Shared learning database

Plymouth Hospitals NHS Trust
Published date:
January 2018

This example describes work at Plymouth Hospitals NHS Trust to compare data to highlight improvement percentages of patients’ receiving CT imaging within 1 hour and up to 12 hours, whilst re-evaluating and confirming recommendations for further service improvement.

This example was originally submitted to demonstrate implementation of NICE guideline CG68. The guideline has now been updated and replaced by NG128. The example has been amended to reflect this and remains consistent with the updated guideline. NG128 should be referred to if seeking to replicate any aspects of this example.

Does the example relate to a general implementation of all NICE guidance?
Does the example relate to a specific implementation of a specific piece of NICE guidance?


Aims and objectives

Sentinel Stroke National Audit Programme (SSNAP) data for the Trust from April 2015 to March 2016 showed that only 9.7% of patients received thrombolysis within one hour of arrival to the emergency department (ED), with only 44.4% of patients receiving a CT scan within one hour of arrival to ED.

In light of this, the overall aim of our project was to compare data to highlight improvement percentages of patients’ receiving CT imaging within 1 hour and up to 12 hours, and to re-evaluate and confirm recommendations for further service improvement.

Reasons for implementing your project

Annually there are over 100,000 strokes in the UK (State of the National Stroke statistics - January 2017). The number of reported stroke patients that attended Plymouth Hospital between April 2016 - March 2017 was 862.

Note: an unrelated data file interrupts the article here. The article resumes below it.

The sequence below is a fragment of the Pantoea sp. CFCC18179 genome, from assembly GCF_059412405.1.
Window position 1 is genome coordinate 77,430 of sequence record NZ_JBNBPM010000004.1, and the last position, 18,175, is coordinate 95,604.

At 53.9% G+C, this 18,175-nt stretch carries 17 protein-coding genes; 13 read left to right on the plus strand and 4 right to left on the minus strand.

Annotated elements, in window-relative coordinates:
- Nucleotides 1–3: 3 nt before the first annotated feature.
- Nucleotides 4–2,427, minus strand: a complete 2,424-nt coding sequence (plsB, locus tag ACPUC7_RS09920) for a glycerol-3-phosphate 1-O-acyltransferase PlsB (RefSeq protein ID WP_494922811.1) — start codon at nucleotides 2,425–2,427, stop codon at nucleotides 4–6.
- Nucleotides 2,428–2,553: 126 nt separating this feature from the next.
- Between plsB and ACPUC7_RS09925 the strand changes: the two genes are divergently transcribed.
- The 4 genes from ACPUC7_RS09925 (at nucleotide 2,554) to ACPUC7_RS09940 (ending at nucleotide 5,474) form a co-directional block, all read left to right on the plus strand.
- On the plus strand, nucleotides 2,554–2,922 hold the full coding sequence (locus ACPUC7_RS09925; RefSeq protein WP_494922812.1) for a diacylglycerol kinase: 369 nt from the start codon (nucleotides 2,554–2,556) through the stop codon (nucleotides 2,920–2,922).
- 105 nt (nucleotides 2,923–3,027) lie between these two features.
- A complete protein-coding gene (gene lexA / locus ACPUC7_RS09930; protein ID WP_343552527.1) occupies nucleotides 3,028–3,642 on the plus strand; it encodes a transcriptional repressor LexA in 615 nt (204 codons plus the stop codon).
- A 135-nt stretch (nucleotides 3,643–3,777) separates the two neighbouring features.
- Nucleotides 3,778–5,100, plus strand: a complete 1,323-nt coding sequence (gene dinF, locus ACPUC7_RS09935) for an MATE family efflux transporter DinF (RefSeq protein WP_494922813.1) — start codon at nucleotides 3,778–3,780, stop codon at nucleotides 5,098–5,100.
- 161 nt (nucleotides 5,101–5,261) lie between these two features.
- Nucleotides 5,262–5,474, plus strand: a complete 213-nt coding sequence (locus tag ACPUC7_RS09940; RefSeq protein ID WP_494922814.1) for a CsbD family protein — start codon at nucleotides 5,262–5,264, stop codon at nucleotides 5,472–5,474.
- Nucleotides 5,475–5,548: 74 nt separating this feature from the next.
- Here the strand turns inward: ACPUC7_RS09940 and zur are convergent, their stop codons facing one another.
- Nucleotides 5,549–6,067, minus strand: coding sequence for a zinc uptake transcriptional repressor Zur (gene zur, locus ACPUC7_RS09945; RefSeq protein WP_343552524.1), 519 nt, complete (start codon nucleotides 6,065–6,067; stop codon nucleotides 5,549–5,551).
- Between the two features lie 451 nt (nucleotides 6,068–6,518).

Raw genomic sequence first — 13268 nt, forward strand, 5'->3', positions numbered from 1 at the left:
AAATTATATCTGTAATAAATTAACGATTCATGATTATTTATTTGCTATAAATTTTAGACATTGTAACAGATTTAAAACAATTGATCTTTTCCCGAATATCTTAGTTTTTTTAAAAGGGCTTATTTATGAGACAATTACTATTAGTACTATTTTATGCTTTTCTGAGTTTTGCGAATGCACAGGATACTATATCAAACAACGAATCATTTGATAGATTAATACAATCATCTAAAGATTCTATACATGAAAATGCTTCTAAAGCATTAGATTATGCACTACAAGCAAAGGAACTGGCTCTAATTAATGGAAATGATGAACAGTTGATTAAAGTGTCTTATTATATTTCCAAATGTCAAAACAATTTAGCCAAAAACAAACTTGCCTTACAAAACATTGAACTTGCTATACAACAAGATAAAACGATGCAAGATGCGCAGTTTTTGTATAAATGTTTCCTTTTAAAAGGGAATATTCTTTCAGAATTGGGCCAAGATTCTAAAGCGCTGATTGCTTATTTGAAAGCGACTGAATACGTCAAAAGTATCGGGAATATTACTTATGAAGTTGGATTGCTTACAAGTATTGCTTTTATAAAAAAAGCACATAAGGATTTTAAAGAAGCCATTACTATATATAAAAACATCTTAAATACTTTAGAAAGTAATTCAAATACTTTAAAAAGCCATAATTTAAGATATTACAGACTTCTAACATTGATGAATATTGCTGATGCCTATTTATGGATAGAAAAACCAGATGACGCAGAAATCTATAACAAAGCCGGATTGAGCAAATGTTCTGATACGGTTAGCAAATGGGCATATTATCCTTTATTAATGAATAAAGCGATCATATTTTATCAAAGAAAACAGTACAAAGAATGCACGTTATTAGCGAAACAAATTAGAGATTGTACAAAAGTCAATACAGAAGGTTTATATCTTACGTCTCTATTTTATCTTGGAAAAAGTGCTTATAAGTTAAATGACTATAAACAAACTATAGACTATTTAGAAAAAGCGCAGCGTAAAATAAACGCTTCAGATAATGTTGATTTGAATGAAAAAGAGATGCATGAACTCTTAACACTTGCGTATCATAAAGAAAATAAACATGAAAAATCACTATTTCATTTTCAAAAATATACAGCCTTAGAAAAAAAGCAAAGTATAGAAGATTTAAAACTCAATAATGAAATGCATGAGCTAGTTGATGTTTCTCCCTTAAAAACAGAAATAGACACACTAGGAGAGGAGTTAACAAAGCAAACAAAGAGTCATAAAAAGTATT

NICE Guideline NG128 recommendation 1.3.2 states that brain imaging should be performed immediately for people with acute stroke if any of the following apply:

  • Indications for thrombolysis or early anticoagulation treatment.
  • On anticoagulant treatment.
  • A known bleeding tendency.
  • A depressed level of consciousness (GCS <13).
  • Unexplained progressive or fluctuating symptoms.
  • Papilloedema, neck stiffness or fever.
  • Severe headache at onset of stroke symptoms.

For all people with acute stroke without indications for immediate brain imaging, scanning should be performed as soon as possible (NICE CG68 recommendation 1.3.3). 'Immediately' is defined as 'ideally the next slot and definitely within 1 hour, whichever is sooner', in line with the National Stroke Strategy.

How did you implement the project

This poster presentation was made as a compilation of data collected for the SSNAP from Plymouth Hospital, directly analysing the stroke care pathway that is provided, noting statistical improvements since 2013. There is emphasis on time frames between patient arrival in the emergency department to CT and how this impacts the rate of suitable thrombolysis patients receiving thrombolysis within the recommended 4.5 hour window.

Our data collection has been measured against the SSNAP, of which there are three main components: the clinical audit, acute organisational audit, and post-acute organisational audit. CT imaging is under clinical audit, which summarises the hospitals’ performance across 10 key aspects of stroke care and then an overall SSNAP score is given. There are 3 reporting periods throughout the year through SSNAP, with an annual report being made available. We compared Trust performance using maps, patient questionnaires and statistics collected by our stroke nurses. This is a great tool for staff and the public to review, national, regional and hospital specific results and improvements.

  • It was recommended by CQC to implement a ‘Thrombolysis bag’ to aid in reducing delays in administering IV TPA. This has allowed for an increase of patients receiving thrombolysis on the CT scanner (when sufficient history and blood pressure etcetera has also been checked). This directly reduces the time delay of receiving thrombolysis and allows treatment as early as possible using Alteplase as per recommendation 1.4.1 in NICE NG128.
  • Routine tasks such as ECG, changing patients’ clothes etc. should be postponed until after thrombolysis. This is being carried out in addition to the assessment of the patient outside CT scanning room when in use and on entering CT scanning room.